11 AUGUST 1961, Page 20

Bearding Europa

I WONDER what is the most satisfactory way to write about foreign affairs? On the one hand, there are the forbiddingly 'balanced' publications of Chatham House, which often provide incisive and authoritative accounts of recent history. On the other, there is the best-selling narrative of the first journalist (sometimes, God help us, a woman journalist) to beard Mr. Gizenga or to cross the Himalayas on wheels—a genre which I try hard not to read. Between the two hovers John Gunther, whose Inside Europe many years ago provided me with material for interventions in my preparatory school current affairs class.

Looking at its successor now in the bookshops, the general impression is one of change. Europe has changed, 1 have changed, and possibly Mr. Gunther has changed—at any rate, rather less work seems to have gone into the new book than went into the old. It is true that Europe now offers less scope for extended meditation. Hitler and Mussolini—those figures out of a horror-opera—are dead, and so is the great Khan of Russia, though the latter's soul goes marching on, at present appearing most at home in Peking. Western Europe is in the process of uniting, and Britain—tactfully described here as 'England, the most important country'—is taking the plunge across the Channel. Eastern Europe is divided into a series of Russian satrapies, and Yugoslavia has taken on the virtues of the exceptional one that got away in a manner that did not seem at all probable in the days of good Regent Paul.

With most of the new features which dot the European scene Mr. Gunther deals competently and fairly. Too fairly, one might think some- times. His judgments lack bite and astringency. Mr. Macmillan is 'a man of profound good will.' Mr. Khrushchev is 'an extremely wary operator.' Dr. Adenauer's 'chief quality, aside froin dura- bility, courage and political sagacity, is probably his power of simplification.' There is something to be said for all of them, and from time to time one finds oneself badly in need of an old-

fashioned prejudice. But Mr. Gunther snaps out his judgments and his qualifications to them, and, at the end, we are left with a portrait gallery of jolly good chaps. But possibly that was what we came for.

The disadvantage of this sort of international Royal Academy is that peoples, as distinct from politicians, tend to get left out. There are plenty of facts and figures in this book, but they are often facts and figures we have seen before, with little in the way of interpretation to give an air of novelty. And there are some plain omis- sions. For instance, the most important French domestic problem is that of the peasants, but Mr. Gunther does not mention it. In his section on Austria he does not refer to the most common complaint against the political parties of the coalition: the division of patronage between them which is carried to an absurd extent and is said to be actively harmful to the efficiency of State administration. Of the difficulties facing land reform in southern Italy, Mr. Gunther chooses a solitary example : 'if the government . . takes too much money away from the north and gives it to the south it increases the danger of Communism in both areas—because the north will be weakened while at the same time indus- trialisation in the south may open the way to Communist penetration.' This seems a very extraordinary argument to advance, and still more so when put forward as the only expression of opinion on the problem of the Italian south.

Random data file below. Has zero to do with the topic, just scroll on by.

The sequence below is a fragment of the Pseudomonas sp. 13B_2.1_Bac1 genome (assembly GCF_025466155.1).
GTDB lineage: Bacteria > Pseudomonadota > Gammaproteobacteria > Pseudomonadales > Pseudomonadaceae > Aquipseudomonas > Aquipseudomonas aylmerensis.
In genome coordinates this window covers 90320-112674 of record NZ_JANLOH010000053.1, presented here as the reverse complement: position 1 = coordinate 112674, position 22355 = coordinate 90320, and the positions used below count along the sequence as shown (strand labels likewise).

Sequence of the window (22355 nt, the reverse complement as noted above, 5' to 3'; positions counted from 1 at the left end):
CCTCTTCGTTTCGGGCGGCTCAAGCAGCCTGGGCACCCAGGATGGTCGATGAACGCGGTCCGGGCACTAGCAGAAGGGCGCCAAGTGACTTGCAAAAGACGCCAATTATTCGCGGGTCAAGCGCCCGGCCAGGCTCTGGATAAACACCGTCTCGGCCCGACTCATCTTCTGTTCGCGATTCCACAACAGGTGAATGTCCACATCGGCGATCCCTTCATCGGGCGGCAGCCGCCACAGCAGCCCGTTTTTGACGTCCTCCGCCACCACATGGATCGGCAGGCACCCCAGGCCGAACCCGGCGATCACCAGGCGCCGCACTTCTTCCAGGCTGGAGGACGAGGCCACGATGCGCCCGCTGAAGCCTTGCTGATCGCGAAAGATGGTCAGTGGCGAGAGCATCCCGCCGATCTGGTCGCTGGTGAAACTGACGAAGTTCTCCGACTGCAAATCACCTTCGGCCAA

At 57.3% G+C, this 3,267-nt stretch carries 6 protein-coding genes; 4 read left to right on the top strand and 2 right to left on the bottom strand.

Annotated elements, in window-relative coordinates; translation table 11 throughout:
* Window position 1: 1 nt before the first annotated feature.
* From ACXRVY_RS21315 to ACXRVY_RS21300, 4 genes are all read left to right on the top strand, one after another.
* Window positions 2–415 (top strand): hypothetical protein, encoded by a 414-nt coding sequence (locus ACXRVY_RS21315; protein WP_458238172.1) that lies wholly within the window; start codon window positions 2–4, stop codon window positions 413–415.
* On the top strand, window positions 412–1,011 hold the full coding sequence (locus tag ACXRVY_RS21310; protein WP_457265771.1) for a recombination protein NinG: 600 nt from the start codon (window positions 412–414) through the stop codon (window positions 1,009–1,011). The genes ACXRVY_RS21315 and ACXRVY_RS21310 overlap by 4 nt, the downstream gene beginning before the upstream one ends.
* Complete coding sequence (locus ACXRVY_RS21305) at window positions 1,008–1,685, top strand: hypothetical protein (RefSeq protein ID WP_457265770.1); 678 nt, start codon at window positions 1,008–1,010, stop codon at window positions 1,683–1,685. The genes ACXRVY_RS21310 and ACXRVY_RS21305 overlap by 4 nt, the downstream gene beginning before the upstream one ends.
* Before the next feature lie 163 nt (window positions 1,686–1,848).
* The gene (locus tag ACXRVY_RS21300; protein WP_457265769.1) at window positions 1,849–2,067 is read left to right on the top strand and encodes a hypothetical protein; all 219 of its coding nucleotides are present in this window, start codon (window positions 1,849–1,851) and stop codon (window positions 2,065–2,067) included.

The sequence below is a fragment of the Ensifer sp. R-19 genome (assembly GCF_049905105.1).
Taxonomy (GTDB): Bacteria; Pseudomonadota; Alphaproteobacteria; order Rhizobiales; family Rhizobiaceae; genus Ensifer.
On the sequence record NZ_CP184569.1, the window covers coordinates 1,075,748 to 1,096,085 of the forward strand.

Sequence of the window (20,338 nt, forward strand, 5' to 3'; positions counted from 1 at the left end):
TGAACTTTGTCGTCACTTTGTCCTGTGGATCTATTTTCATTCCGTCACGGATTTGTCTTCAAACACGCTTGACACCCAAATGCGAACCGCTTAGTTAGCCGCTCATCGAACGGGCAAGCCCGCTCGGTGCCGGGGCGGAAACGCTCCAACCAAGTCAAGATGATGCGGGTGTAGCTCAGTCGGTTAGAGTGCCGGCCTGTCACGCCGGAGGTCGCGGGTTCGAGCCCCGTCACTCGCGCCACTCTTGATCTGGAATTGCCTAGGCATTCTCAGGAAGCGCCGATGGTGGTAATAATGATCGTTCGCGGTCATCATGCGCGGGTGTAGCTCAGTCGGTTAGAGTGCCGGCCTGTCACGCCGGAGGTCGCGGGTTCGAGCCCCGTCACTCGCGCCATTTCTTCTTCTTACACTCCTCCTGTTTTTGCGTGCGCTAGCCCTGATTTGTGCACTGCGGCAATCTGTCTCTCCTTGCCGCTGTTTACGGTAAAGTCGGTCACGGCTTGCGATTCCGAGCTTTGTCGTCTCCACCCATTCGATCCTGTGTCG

In fact, during my reading of Inside Europe Today a suspicion was creeping over me that this sort of thing is no longer for me and that I prefer my books on contemporary politics to be either more academic or else more frankly polemical. Inside Europe was all right in the current affairs class, and its successor can be cordially recommended to any boy, of thirteen who wishes to floor his schoolmaster with a knowledge of President Gronchi's birthplace or General Gtirsel's age. But I can never recapture the glow that went through me when, in 1938, I learned from Mr. Gunther that M. Chiappe was a man to watch in French politics. We are, I fear, both of us, duller now.

Commander Stephen King-Hall's new book, Our Times: 1900-1960, appears to be directly aimed at sixth forms and undergraduates, but is probably more suitable for the former than for the latter. It is a straightforward, not particularly sparkling account of what went on in the world between the dates given in the title, and the words used on the jacket—`wide, sweeping survey'— are not unjustified. The manner of presentation is somewhat daunting, and in this respect Com- mander King-Hall has something to learn from Mr. Gunther.